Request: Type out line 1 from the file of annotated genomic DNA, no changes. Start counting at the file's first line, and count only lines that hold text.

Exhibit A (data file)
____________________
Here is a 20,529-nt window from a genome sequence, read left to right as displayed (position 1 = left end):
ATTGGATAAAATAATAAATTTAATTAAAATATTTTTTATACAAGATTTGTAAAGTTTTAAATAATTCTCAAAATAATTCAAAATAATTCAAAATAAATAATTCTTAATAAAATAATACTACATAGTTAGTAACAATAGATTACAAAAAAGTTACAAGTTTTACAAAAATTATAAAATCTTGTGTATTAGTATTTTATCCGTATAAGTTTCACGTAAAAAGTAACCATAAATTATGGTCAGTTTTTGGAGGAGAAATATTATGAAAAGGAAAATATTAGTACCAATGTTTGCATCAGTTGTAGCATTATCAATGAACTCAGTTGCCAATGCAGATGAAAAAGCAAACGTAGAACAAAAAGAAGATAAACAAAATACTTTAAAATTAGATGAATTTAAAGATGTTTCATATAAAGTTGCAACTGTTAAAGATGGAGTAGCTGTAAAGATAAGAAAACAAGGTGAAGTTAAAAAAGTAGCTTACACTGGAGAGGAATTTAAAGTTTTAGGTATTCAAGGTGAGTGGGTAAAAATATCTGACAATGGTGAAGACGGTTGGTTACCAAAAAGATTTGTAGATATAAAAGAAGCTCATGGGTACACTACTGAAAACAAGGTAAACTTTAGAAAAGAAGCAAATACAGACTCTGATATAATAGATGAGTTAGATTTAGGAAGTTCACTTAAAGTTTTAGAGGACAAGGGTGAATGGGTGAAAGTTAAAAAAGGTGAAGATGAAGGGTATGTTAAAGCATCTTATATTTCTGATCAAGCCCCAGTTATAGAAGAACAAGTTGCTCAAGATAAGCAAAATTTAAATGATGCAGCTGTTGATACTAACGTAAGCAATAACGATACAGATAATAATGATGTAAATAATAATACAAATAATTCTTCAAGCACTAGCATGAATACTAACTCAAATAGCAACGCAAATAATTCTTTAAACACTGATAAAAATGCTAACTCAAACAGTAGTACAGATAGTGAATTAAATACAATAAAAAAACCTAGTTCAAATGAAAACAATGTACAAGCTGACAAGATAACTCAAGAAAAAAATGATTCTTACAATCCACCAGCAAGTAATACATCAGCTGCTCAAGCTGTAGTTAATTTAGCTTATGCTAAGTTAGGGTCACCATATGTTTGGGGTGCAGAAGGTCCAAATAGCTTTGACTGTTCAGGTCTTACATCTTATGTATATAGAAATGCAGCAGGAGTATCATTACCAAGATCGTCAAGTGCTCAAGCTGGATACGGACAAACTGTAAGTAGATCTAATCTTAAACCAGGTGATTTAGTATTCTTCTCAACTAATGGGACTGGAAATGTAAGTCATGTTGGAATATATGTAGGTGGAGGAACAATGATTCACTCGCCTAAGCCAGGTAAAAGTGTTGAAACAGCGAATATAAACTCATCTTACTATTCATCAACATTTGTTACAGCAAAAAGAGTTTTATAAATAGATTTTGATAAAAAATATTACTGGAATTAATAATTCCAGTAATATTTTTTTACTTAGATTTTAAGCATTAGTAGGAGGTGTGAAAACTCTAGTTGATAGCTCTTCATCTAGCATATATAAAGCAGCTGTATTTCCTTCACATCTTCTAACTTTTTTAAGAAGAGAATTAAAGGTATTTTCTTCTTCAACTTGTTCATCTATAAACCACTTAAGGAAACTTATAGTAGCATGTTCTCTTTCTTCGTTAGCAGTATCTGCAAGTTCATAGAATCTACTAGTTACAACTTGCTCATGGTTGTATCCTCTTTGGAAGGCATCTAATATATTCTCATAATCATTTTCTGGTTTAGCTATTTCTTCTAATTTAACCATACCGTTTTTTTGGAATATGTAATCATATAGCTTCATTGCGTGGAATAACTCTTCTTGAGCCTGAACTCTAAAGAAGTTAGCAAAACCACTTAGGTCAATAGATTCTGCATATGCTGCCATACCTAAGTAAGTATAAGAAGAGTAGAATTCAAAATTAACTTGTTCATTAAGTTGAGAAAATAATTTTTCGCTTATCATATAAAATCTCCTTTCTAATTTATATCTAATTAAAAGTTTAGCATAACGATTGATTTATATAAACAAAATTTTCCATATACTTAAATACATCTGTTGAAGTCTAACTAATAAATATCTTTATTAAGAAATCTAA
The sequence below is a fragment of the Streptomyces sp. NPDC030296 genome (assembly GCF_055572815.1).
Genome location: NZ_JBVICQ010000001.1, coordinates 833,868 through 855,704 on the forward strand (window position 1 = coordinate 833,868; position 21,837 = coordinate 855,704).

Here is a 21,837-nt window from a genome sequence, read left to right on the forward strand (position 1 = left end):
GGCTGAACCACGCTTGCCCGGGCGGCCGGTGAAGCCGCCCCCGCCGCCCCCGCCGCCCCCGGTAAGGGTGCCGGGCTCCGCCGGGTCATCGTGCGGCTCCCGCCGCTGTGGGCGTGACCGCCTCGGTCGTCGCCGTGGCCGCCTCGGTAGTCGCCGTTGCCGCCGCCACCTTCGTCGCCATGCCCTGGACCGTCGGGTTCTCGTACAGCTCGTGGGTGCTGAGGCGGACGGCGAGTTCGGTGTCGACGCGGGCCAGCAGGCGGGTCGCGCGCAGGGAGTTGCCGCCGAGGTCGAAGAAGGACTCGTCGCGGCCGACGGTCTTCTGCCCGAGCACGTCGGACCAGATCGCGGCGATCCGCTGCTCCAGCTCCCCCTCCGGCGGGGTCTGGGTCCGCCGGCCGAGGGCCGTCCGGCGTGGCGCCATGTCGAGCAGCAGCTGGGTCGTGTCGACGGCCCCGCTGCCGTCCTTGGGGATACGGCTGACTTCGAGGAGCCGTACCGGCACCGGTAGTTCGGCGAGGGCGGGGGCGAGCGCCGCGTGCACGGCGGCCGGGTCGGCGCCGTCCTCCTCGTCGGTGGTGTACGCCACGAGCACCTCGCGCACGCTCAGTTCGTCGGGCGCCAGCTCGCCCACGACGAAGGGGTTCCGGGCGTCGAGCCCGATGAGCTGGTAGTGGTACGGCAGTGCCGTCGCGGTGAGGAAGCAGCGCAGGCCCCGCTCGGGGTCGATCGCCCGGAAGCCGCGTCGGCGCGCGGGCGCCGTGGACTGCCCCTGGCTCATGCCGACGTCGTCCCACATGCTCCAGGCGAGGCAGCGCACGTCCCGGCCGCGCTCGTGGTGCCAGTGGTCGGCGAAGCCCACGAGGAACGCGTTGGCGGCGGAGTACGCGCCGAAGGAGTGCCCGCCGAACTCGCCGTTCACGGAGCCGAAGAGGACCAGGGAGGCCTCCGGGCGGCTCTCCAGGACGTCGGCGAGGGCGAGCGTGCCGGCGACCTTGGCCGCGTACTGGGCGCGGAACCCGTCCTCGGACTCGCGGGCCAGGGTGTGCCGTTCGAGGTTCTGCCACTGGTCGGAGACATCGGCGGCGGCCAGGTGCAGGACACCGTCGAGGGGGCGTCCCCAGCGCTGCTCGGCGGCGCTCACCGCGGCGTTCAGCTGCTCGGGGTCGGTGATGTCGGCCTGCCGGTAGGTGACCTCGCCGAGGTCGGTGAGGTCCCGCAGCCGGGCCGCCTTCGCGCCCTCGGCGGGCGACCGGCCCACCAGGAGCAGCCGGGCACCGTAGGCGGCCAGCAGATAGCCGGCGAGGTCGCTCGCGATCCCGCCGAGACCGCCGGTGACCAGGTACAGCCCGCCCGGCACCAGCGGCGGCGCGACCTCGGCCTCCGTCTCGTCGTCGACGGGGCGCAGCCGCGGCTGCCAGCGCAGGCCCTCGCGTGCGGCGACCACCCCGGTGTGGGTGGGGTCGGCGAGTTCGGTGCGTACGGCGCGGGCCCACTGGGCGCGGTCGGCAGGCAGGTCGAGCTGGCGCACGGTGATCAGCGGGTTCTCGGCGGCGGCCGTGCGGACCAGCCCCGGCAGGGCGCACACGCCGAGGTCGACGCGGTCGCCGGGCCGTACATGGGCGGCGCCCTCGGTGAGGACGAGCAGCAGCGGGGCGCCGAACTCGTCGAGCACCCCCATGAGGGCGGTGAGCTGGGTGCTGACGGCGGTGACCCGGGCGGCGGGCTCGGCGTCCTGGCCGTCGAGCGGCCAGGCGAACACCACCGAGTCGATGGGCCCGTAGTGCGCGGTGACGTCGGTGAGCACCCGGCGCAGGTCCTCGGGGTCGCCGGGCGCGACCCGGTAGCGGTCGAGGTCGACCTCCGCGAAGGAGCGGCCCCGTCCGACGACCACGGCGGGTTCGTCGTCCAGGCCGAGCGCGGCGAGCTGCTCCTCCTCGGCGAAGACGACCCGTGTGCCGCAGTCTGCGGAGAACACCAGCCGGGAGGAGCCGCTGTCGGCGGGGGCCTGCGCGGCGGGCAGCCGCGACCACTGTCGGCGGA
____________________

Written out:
Here is a 20,529-nt window from a genome sequence, read left to right as displayed (position 1 = left end):